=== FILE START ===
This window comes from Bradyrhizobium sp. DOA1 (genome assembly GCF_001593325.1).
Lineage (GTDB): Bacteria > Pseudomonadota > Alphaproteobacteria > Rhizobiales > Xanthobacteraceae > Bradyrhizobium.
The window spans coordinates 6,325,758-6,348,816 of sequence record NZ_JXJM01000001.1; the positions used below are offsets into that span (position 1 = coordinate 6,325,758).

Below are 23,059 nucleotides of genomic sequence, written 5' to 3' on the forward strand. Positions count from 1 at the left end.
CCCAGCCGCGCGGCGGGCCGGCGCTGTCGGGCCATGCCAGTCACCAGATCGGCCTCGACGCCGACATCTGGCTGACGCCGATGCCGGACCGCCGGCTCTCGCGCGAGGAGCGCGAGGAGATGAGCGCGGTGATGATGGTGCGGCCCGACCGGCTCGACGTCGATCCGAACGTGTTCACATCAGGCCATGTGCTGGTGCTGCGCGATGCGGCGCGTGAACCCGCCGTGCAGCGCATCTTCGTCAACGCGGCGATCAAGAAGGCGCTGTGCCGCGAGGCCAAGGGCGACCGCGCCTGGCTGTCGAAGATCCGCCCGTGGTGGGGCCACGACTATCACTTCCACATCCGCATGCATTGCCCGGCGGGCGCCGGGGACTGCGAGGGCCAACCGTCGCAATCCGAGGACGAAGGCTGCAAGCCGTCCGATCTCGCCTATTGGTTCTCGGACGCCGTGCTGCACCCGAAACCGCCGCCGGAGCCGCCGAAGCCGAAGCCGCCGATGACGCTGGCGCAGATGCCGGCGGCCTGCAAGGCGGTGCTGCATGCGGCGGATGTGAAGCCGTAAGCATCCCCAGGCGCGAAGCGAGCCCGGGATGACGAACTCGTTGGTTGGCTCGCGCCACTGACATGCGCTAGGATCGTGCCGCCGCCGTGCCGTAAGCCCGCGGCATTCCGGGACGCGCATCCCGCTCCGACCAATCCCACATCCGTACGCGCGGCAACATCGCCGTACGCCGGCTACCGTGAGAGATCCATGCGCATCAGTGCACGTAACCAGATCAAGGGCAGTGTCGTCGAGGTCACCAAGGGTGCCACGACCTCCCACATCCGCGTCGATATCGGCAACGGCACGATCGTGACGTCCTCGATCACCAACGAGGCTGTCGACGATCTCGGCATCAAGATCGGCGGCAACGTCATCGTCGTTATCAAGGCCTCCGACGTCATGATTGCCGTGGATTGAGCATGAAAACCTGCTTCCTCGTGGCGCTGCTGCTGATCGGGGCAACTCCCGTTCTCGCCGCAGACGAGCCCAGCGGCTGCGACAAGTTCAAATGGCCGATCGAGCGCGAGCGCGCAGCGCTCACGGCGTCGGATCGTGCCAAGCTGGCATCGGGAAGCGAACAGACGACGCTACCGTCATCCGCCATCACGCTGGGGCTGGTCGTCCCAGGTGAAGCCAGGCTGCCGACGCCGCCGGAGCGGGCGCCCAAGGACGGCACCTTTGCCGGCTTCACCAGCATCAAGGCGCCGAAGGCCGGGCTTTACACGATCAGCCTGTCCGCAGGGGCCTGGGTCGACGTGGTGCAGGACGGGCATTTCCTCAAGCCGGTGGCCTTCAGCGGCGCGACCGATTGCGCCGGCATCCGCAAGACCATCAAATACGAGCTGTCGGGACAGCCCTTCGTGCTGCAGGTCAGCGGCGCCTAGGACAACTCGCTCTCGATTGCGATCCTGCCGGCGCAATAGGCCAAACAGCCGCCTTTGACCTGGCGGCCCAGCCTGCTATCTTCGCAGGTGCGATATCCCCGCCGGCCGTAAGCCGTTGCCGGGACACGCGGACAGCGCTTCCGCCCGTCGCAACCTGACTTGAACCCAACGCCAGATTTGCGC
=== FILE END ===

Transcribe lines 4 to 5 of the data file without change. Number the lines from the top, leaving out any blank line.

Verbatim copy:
Below are 23,059 nucleotides of genomic sequence, written 5' to 3' on the forward strand. Positions count from 1 at the left end.
CCCAGCCGCGCGGCGGGCCGGCGCTGTCGGGCCATGCCAGTCACCAGATCGGCCTCGACGCCGACATCTGGCTGACGCCGATGCCGGACCGCCGGCTCTCGCGCGAGGAGCGCGAGGAGATGAGCGCGGTGATGATGGTGCGGCCCGACCGGCTCGACGTCGATCCGAACGTGTTCACATCAGGCCATGTGCTGGTGCTGCGCGATGCGGCGCGTGAACCCGCCGTGCAGCGCATCTTCGTCAACGCGGCGATCAAGAAGGCGCTGTGCCGCGAGGCCAAGGGCGACCGCGCCTGGCTGTCGAAGATCCGCCCGTGGTGGGGCCACGACTATCACTTCCACATCCGCATGCATTGCCCGGCGGGCGCCGGGGACTGCGAGGGCCAACCGTCGCAATCCGAGGACGAAGGCTGCAAGCCGTCCGATCTCGCCTATTGGTTCTCGGACGCCGTGCTGCACCCGAAACCGCCGCCGGAGCCGCCGAAGCCGAAGCCGCCGATGACGCTGGCGCAGATGCCGGCGGCCTGCAAGGCGGTGCTGCATGCGGCGGATGTGAAGCCGTAAGCATCCCCAGGCGCGAAGCGAGCCCGGGATGACGAACTCGTTGGTTGGCTCGCGCCACTGACATGCGCTAGGATCGTGCCGCCGCCGTGCCGTAAGCCCGCGGCATTCCGGGACGCGCATCCCGCTCCGACCAATCCCACATCCGTACGCGCGGCAACATCGCCGTACGCCGGCTACCGTGAGAGATCCATGCGCATCAGTGCACGTAACCAGATCAAGGGCAGTGTCGTCGAGGTCACCAAGGGTGCCACGACCTCCCACATCCGCGTCGATATCGGCAACGGCACGATCGTGACGTCCTCGATCACCAACGAGGCTGTCGACGATCTCGGCATCAAGATCGGCGGCAACGTCATCGTCGTTATCAAGGCCTCCGACGTCATGATTGCCGTGGATTGAGCATGAAAACCTGCTTCCTCGTGGCGCTGCTGCTGATCGGGGCAACTCCCGTTCTCGCCGCAGACGAGCCCAGCGGCTGCGACAAGTTCAAATGGCCGATCGAGCGCGAGCGCGCAGCGCTCACGGCGTCGGATCGTGCCAAGCTGGCATCGGGAAGCGAACAGACGACGCTACCGTCATCCGCCATCACGCTGGGGCTGGTCGTCCCAGGTGAAGCCAGGCTGCCGACGCCGCCGGAGCGGGCGCCCAAGGACGGCACCTTTGCCGGCTTCACCAGCATCAAGGCGCCGAAGGCCGGGCTTTACACGATCAGCCTGTCCGCAGGGGCCTGGGTCGACGTGGTGCAGGACGGGCATTTCCTCAAGCCGGTGGCCTTCAGCGGCGCGACCGATTGCGCCGGCATCCGCAAGACCATCAAATACGAGCTGTCGGGACAGCCCTTCGTGCTGCAGGTCAGCGGCGCCTAGGACAACTCGCTCTCGATTGCGATCCTGCCGGCGCAATAGGCCAAACAGCCGCCTTTGACCTGGCGGCCCAGCCTGCTATCTTCGCAGGTGCGATATCCCCGCCGGCCGTAAGCCGTTGCCGGGACACGCGGACAGCGCTTCCGCCCGTCGCAACCTGACTTGAACCCAACGCCAGATTTGCGC